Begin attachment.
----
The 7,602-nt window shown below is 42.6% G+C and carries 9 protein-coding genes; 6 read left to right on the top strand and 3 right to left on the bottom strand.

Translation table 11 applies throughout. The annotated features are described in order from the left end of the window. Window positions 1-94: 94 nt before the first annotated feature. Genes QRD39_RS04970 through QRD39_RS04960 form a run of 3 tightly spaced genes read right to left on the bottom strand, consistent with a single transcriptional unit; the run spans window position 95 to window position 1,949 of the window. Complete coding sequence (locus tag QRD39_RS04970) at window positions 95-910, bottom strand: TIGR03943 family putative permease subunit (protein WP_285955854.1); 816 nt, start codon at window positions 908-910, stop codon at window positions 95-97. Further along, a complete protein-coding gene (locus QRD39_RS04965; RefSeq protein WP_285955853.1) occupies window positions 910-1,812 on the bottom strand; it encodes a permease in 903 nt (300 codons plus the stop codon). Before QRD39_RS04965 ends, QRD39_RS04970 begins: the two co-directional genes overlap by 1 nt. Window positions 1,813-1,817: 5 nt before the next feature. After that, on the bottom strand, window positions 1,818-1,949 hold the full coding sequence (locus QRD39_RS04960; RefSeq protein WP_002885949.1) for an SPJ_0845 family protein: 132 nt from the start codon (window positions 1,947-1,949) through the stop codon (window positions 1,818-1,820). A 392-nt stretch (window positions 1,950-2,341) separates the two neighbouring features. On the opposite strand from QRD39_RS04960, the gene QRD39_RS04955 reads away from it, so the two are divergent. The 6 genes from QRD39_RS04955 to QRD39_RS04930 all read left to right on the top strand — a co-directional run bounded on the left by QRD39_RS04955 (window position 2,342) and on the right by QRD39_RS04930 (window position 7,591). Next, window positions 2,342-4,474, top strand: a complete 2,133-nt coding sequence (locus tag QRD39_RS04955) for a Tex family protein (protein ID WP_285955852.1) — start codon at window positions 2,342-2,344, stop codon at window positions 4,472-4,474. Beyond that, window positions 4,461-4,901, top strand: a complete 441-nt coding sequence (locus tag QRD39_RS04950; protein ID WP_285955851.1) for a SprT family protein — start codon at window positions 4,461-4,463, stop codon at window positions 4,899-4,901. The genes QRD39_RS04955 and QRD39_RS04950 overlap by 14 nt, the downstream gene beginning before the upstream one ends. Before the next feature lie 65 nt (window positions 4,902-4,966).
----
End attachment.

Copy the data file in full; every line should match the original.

The 7,602-nt window shown below is 42.6% G+C and carries 9 protein-coding genes; 6 read left to right on the top strand and 3 right to left on the bottom strand.

Translation table 11 applies throughout. The annotated features are described in order from the left end of the window. Window positions 1-94: 94 nt before the first annotated feature. Genes QRD39_RS04970 through QRD39_RS04960 form a run of 3 tightly spaced genes read right to left on the bottom strand, consistent with a single transcriptional unit; the run spans window position 95 to window position 1,949 of the window. Complete coding sequence (locus tag QRD39_RS04970) at window positions 95-910, bottom strand: TIGR03943 family putative permease subunit (protein WP_285955854.1); 816 nt, start codon at window positions 908-910, stop codon at window positions 95-97. Further along, a complete protein-coding gene (locus QRD39_RS04965; RefSeq protein WP_285955853.1) occupies window positions 910-1,812 on the bottom strand; it encodes a permease in 903 nt (300 codons plus the stop codon). Before QRD39_RS04965 ends, QRD39_RS04970 begins: the two co-directional genes overlap by 1 nt. Window positions 1,813-1,817: 5 nt before the next feature. After that, on the bottom strand, window positions 1,818-1,949 hold the full coding sequence (locus QRD39_RS04960; RefSeq protein WP_002885949.1) for an SPJ_0845 family protein: 132 nt from the start codon (window positions 1,947-1,949) through the stop codon (window positions 1,818-1,820). A 392-nt stretch (window positions 1,950-2,341) separates the two neighbouring features. On the opposite strand from QRD39_RS04960, the gene QRD39_RS04955 reads away from it, so the two are divergent. The 6 genes from QRD39_RS04955 to QRD39_RS04930 all read left to right on the top strand — a co-directional run bounded on the left by QRD39_RS04955 (window position 2,342) and on the right by QRD39_RS04930 (window position 7,591). Next, window positions 2,342-4,474, top strand: a complete 2,133-nt coding sequence (locus tag QRD39_RS04955) for a Tex family protein (protein ID WP_285955852.1) — start codon at window positions 2,342-2,344, stop codon at window positions 4,472-4,474. Beyond that, window positions 4,461-4,901, top strand: a complete 441-nt coding sequence (locus tag QRD39_RS04950; protein ID WP_285955851.1) for a SprT family protein — start codon at window positions 4,461-4,463, stop codon at window positions 4,899-4,901. The genes QRD39_RS04955 and QRD39_RS04950 overlap by 14 nt, the downstream gene beginning before the upstream one ends. Before the next feature lie 65 nt (window positions 4,902-4,966).